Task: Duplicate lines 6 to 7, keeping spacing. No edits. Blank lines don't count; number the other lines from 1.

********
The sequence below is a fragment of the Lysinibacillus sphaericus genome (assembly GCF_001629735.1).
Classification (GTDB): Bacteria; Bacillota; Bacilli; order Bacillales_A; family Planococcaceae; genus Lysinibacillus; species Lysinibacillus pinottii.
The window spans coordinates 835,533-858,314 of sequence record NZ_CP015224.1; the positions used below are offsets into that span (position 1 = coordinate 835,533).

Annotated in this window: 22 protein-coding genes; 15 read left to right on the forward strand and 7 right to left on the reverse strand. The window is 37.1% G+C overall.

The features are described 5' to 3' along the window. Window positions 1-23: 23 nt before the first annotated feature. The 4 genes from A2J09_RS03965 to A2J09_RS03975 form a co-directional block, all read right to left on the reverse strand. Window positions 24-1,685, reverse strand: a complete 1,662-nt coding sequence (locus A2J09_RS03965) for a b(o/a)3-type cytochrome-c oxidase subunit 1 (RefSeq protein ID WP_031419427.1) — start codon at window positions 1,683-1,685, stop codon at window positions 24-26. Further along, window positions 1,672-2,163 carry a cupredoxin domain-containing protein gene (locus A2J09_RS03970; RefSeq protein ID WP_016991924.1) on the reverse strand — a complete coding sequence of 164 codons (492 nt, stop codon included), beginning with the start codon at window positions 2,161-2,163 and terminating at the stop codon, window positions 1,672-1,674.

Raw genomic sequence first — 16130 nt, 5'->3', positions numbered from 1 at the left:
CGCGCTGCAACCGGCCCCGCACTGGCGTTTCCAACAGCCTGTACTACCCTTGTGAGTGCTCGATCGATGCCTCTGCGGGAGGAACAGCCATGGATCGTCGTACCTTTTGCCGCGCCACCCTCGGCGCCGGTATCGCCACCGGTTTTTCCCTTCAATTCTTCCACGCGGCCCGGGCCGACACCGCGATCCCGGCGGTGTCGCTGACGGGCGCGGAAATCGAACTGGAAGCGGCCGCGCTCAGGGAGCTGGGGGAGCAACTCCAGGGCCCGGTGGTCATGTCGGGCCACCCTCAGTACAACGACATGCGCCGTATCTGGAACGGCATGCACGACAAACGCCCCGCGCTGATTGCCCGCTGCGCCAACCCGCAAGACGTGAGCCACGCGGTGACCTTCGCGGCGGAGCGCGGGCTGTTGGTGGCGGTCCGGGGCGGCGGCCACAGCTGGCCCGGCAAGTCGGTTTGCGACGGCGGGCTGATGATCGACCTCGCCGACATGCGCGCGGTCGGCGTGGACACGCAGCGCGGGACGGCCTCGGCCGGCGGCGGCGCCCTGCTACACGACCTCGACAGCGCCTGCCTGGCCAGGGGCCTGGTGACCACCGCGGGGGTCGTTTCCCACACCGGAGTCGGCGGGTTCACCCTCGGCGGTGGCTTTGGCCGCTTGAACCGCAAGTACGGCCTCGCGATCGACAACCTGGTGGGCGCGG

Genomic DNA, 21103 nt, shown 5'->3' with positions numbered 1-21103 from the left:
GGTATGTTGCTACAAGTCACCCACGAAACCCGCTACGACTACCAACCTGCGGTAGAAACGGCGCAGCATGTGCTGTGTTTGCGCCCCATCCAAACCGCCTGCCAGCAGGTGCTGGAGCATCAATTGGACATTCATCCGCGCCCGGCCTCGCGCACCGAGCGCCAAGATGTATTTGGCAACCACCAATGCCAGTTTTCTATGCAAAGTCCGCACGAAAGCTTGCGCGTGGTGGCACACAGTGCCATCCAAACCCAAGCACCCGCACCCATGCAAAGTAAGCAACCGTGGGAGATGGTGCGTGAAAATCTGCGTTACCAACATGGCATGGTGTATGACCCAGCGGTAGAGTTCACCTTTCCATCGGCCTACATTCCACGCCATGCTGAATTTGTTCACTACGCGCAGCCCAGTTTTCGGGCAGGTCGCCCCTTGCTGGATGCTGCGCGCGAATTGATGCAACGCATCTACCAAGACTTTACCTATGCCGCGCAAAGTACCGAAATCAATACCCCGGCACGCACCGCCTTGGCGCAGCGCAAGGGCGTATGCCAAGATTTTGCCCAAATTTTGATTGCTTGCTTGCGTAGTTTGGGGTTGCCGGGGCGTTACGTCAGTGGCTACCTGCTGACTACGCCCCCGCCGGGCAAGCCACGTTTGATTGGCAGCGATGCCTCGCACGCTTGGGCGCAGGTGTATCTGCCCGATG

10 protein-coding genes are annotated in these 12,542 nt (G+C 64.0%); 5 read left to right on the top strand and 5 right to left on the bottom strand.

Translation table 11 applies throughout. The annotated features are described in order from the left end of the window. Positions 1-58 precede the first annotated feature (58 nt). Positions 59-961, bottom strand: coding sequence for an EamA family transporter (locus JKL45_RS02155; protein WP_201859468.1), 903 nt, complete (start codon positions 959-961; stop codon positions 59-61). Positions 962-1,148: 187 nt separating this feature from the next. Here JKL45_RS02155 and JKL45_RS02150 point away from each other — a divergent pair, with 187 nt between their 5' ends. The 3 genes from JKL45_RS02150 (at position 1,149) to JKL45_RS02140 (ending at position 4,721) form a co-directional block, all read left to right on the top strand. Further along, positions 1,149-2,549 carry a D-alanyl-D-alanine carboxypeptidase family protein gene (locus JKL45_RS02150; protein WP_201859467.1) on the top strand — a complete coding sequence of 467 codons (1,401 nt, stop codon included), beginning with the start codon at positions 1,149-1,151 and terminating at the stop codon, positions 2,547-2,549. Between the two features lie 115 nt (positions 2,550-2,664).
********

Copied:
Raw genomic sequence first — 16130 nt, 5'->3', positions numbered from 1 at the left:
CGCGCTGCAACCGGCCCCGCACTGGCGTTTCCAACAGCCTGTACTACCCTTGTGAGTGCTCGATCGATGCCTCTGCGGGAGGAACAGCCATGGATCGTCGTACCTTTTGCCGCGCCACCCTCGGCGCCGGTATCGCCACCGGTTTTTCCCTTCAATTCTTCCACGCGGCCCGGGCCGACACCGCGATCCCGGCGGTGTCGCTGACGGGCGCGGAAATCGAACTGGAAGCGGCCGCGCTCAGGGAGCTGGGGGAGCAACTCCAGGGCCCGGTGGTCATGTCGGGCCACCCTCAGTACAACGACATGCGCCGTATCTGGAACGGCATGCACGACAAACGCCCCGCGCTGATTGCCCGCTGCGCCAACCCGCAAGACGTGAGCCACGCGGTGACCTTCGCGGCGGAGCGCGGGCTGTTGGTGGCGGTCCGGGGCGGCGGCCACAGCTGGCCCGGCAAGTCGGTTTGCGACGGCGGGCTGATGATCGACCTCGCCGACATGCGCGCGGTCGGCGTGGACACGCAGCGCGGGACGGCCTCGGCCGGCGGCGGCGCCCTGCTACACGACCTCGACAGCGCCTGCCTGGCCAGGGGCCTGGTGACCACCGCGGGGGTCGTTTCCCACACCGGAGTCGGCGGGTTCACCCTCGGCGGTGGCTTTGGCCGCTTGAACCGCAAGTACGGCCTCGCGATCGACAACCTGGTGGGCGCGG